CASP12 gene

Functional CASP12 gene variation between chimpanzees & humans

    Caspases are a family of cysteine-rich proteases that cleave C-terminal aspartic acid residues in target proteins. Caspase-12 is encoded by the CASP12 locus. Comparison with other Great Apes shows a functional 1689 base gene in chimps (Pan), but a premature termination mutation at nucleotide position 373 in most humans (Homo), where CGA TGA. [Note the 1st- and 2nd-position substitution mutations in the other two boxes]. Loss of Caspase-12 function is implicated in Alzheimer Disease. In some African populations, a functional, "read-through" allele is associated with reduced immunological response to endotoxins in food, which can result in severe sepsis.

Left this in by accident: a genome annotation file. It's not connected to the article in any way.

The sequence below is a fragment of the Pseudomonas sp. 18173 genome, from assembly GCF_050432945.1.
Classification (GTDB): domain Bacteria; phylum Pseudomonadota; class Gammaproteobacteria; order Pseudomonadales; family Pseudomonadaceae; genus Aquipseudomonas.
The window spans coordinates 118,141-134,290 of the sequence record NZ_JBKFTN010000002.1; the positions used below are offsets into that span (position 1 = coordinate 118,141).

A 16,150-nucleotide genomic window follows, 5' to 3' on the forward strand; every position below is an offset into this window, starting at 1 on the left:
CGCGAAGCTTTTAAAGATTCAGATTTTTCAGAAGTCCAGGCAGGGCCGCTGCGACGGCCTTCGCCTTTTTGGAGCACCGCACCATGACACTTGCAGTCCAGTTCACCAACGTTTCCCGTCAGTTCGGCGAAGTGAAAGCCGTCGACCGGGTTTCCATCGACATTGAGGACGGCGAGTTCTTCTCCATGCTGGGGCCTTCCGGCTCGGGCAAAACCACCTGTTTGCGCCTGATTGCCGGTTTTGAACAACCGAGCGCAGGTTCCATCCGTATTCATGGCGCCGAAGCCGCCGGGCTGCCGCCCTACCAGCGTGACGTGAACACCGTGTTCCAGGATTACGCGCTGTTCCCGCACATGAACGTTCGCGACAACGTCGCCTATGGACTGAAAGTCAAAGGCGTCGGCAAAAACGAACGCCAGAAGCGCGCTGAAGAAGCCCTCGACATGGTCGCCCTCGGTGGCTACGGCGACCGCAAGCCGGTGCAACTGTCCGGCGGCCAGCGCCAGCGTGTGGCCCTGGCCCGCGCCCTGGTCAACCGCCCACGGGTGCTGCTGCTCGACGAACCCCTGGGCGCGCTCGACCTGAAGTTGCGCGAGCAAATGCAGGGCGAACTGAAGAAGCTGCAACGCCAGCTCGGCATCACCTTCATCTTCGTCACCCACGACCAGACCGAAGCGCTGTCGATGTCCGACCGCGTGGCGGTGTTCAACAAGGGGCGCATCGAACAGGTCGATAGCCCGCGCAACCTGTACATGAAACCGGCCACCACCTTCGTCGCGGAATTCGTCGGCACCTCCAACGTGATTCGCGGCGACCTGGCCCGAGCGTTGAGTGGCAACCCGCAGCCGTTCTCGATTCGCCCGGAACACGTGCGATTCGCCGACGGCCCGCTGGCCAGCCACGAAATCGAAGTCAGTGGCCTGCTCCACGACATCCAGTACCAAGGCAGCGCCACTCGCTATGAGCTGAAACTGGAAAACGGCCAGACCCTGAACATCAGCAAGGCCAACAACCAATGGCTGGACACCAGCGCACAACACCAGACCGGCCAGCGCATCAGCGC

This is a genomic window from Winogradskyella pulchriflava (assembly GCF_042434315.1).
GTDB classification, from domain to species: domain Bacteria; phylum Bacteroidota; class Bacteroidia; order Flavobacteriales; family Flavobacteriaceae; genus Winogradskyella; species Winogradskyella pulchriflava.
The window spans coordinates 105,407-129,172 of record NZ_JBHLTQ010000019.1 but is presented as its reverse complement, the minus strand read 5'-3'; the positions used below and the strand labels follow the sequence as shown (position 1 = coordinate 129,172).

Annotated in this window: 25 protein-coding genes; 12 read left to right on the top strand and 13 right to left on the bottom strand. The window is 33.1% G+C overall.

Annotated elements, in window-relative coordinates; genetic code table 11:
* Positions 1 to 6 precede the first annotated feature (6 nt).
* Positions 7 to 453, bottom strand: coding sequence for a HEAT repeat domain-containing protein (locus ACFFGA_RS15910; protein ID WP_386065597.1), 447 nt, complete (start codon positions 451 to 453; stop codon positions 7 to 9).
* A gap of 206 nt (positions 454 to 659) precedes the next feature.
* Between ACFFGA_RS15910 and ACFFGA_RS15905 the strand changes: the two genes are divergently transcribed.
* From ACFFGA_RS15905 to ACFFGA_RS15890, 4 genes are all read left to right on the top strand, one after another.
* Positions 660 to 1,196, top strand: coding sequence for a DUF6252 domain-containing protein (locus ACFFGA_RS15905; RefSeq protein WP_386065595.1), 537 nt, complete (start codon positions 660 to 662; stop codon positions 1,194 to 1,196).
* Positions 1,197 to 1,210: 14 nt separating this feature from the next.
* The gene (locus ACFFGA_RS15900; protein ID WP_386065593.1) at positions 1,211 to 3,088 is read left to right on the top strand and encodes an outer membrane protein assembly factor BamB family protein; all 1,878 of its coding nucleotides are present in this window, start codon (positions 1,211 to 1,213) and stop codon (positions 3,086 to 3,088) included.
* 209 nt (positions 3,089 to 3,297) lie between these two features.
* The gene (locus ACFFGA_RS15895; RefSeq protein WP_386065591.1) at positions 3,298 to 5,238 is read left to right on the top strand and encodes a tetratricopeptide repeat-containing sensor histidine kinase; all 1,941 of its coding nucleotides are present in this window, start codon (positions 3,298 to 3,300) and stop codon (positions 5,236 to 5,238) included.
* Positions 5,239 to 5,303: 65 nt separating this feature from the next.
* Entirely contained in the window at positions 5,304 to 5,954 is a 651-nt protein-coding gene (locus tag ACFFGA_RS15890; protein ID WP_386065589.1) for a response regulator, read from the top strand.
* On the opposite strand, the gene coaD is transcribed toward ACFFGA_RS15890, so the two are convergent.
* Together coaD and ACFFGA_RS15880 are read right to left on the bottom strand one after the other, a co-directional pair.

One hypothesis is that the loss-of-function mutation in human CASP12 confers a short-term selective advantage by improving the immunological response, balanced against a longer-term disadvantage from susceptibility to Alzheimer disease, which occurs in longer-lived humans but not shorter-lived Apes.

Figure & text ©2016 by Steven M. Carr